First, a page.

The 10-year-old female giant panda Tian Tian before entering her breeding window.
Credit: Ivon Bartholomew
Some Brits are crossing their fingers for a new royal baby — not a second-born for William and Kate, but a panda cub for Tian Tian and Yang Guang.
Officials at the Royal Zoological Society of Scotland announced today (April 15) that Britain's only female giant panda, Tian Tian, was artificially inseminated at the Edinburgh Zoo after failing to get it on the natural way with her partner, Yang Guang. A cub for the panda pair would be the first born on British soil.
The artificial insemination was carried out on Sunday (April 13) after Tian Tian's hormone levels indicated she had gone into estrous, or the brief window of fertility that typically only lasts a few days each year for pandas. [Baby Panda Pics: See a Cub Growing Up]
"From the start, when the pandas started to show breeding behavior early this spring, both were showing very positive signs," Iain Valentine, who is in charge of giant pandas for the RZSS, said in a statement. "We were hopeful natural mating would occur this year, but in the end, Tian Tian's hormones started to fall quickly, which meant her breeding window could be much shorter."
Tian Tian was artificially inseminated last year, but no baby was born. Zoo officials believe the female panda had conceived, but "reabsorbed" the fetus late term.
If Tian Tian successfully gets pregnant this time around, it will likely be a mystery to her keepers until a cub materializes on the floor of her den. Pandas tend to undergo a "pseudopregnancy" that mimics the real thing when they don't conceive; their hormone levels surge, they build nests, they don't eat as much and they're less active, just like an expectant panda mother. What's more, cubs are virtually impossible to detect in an ultrasound because the bamboo-eating bears are so small as fetuses. (At birth, cubs are typically the size of a stick of butter.)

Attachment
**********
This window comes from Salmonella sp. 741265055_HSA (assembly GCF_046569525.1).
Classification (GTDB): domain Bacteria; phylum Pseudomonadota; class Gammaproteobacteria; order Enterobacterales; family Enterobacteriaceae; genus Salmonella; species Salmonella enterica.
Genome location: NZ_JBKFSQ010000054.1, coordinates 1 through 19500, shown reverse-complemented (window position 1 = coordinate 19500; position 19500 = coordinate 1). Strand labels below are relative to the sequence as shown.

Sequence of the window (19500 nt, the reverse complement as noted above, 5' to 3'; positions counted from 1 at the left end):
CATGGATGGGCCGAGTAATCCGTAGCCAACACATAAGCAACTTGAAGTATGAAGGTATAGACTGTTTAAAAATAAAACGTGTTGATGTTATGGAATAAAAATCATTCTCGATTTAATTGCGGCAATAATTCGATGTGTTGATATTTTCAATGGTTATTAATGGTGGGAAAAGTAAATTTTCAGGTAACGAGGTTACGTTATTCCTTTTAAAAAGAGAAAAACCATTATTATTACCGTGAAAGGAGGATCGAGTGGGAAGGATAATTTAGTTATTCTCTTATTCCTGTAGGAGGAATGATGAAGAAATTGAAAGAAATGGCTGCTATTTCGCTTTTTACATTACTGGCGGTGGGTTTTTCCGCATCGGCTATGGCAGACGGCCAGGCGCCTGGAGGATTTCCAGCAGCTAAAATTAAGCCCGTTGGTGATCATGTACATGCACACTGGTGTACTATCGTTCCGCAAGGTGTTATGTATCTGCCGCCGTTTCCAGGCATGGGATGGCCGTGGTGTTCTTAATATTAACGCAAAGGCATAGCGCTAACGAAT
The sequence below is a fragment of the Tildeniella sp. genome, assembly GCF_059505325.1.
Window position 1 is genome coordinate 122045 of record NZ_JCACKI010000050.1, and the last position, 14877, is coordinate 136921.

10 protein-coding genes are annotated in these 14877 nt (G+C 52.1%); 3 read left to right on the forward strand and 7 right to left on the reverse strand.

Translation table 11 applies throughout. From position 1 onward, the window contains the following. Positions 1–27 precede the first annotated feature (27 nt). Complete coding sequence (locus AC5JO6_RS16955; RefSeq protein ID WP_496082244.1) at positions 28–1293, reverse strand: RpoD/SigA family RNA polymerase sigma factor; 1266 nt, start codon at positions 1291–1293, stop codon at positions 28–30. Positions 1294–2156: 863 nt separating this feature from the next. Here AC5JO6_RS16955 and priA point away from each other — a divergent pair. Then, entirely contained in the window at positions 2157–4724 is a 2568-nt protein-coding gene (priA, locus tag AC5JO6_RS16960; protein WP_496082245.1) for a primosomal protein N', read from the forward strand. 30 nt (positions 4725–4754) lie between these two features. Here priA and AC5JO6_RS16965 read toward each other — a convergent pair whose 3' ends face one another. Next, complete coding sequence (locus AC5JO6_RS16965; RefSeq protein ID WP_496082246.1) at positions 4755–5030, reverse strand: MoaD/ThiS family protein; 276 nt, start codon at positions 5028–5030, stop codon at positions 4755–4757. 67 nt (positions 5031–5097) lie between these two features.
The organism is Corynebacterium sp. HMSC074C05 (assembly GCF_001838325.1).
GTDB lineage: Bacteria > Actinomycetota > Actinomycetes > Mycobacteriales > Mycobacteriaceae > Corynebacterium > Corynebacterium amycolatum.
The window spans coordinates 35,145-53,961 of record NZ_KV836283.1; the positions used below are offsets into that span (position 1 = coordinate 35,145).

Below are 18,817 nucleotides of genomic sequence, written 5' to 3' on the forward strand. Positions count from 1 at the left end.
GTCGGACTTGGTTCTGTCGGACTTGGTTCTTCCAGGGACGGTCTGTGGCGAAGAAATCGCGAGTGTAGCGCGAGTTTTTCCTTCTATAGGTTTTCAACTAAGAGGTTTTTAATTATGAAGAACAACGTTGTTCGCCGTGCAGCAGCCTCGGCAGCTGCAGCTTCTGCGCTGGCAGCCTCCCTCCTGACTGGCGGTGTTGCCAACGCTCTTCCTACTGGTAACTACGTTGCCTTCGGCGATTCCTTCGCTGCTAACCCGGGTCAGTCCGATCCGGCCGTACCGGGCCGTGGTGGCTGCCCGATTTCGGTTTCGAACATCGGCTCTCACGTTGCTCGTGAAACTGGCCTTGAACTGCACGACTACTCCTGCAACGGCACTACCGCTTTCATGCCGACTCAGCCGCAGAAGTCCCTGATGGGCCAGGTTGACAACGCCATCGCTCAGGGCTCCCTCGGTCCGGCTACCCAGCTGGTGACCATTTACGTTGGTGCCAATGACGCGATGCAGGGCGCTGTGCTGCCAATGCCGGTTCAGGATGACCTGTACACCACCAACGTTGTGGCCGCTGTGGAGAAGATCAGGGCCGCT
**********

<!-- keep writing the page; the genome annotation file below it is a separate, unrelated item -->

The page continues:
There may be only around 1,600 pandas left in China's bamboo forests. Many conservationists contend that captive breeding is a good way to bolster this small population, though few bears born in zoos have been released into the wild.
"If we can successfully assist Tian Tian and Yang Guang to breed, we will be adding to the total number of pandas in zoos around the world and in breeding centers in China," Chris West, CEO of the RZSS, said in a statement. "The more there are, the greater and more diverse the gene pool is from which pandas can be selected for reintroduction."
West noted that a male and female panda have been reintroduced into the bamboo forests of China's Sichuan Province in the last two years.
"They are being closely monitored using tracking devices, so we will know if they survive, mate and breed, either with wild pandas or each other," West said of the pandas. "It's a slow process, but the experience gleaned from experts around the world in caring for pandas in captivity has shaped the form of release, and hopefully over time, more will be suitable for reintroduction."